The first thing I'd do if I'm looking to start a team with one of these guys is to take a look at my home ballpark. If it favors left-handed power, it would be really hard not to take Harper, and if it has a small outfield, my love for Trout diminishes a little bit. But if it were a cookie-cutter park like a spring training field or say, maybe Atlanta, I'll take the guy who would be a center fielder on most other teams.
Trout's age-20 season was one of the top 50 since 1950 of any position player despite the fact that he came late to the majors, missed 23 games, and we had him lower than many advanced metrics did. This year, despite the Angels' removing him from center field, he's put up more MVP numbers. It's amazing to think of Trout as the "established" guy, but he's 14 months older than Harper and has the better numbers, so taking him is taking the guy who's done it, and Harper is the guy for potential with a career OBP 28 points lower and SLG 40 points lower. I love Harper, who would probably be my second choice, but watching his injuries at age 20 have scared me into thinking it's a riskier play. —Zachary Levine
2. Mike Trout is following up a historic rookie season (winning the Rookie of the Year award and getting robbed of the MVP award at the same time!), and he's right on the heels of Miguel Cabrera in what looks to be another MVP debate you won't be able to miss no matter how hard you try. Given his stellar MLB performance, he's the obvious choice to build a team around among the three young phenoms currently tearing up MLB. —Colin Wyers
3. Oddly, considering how much glorious goodness each of these players has, I can't help but focus on the downsides, the risk. For Harper, the risk is that he just plays too hard, too recklessly, and that he'll end up running into one wall too many (and never recovering) or running into many walls too many (and always being 85 percent). For Trout, the risk is that the speed can't coexist with both the size and the extra years he'll soon have. It's not just baserunning that his speed guarantees, after all. It's his ability to man center field, his ability to man it at an elite level, his ability to charge balls so hard that it offsets his middling throwing arm, his ability to turn singles into doubles, his ability to draw in infielders (not just third basemen but shortstops and second basemen), his ability even to draw in outfielders a step or two. For Machado, the risk is—well, the risk is that Harper doesn't run into those walls, or that Trout doesn't lose that speed, because it's just hard to imagine any player, even Machado, playing at a level like the one Harper and Trout have already played at.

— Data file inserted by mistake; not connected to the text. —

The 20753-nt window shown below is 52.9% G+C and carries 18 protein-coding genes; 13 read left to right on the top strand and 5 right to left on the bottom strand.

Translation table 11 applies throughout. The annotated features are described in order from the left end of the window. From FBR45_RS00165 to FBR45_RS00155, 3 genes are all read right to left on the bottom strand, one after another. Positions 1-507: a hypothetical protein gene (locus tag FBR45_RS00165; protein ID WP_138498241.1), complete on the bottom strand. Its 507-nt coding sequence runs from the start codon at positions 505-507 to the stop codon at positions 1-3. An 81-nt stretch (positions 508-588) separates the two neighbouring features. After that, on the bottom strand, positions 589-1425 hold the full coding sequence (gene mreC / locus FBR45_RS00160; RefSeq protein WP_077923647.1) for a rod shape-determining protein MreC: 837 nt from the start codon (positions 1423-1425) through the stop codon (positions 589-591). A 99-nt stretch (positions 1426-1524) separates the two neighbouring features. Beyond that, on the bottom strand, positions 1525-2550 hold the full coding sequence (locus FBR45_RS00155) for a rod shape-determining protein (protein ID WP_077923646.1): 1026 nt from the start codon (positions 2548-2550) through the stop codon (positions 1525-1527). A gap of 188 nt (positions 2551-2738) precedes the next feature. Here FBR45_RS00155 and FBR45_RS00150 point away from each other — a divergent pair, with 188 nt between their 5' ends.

Yes, Machado is great. He's great, and he is the only one who can play shortstop, and in every fake franchise draft somebody always drafts a shortstop first because it's the most important position on the diamond. But I would never bet on any player turning into a 10-win player. That rules out Machado. It rules out Harper. And it leaves Trout, because Trout already is a 10-win player. —Sam Miller
4. It goes without saying that there is no wrong answer here. All are amazing talented young players and each organization is lucky to have them. That said, I'm picking Mike Trout primarily for two reasons. First, his success in the big leagues last season. In his first full-ish season, he should have been the MVP. That’s nuts. (How’s that for analysis?) Harper and Machado were quite good last season as well, and both have had an amazing two-month start to their seasons this year, and yes Trout is older than both, but neither has played as well for as long as Trout has.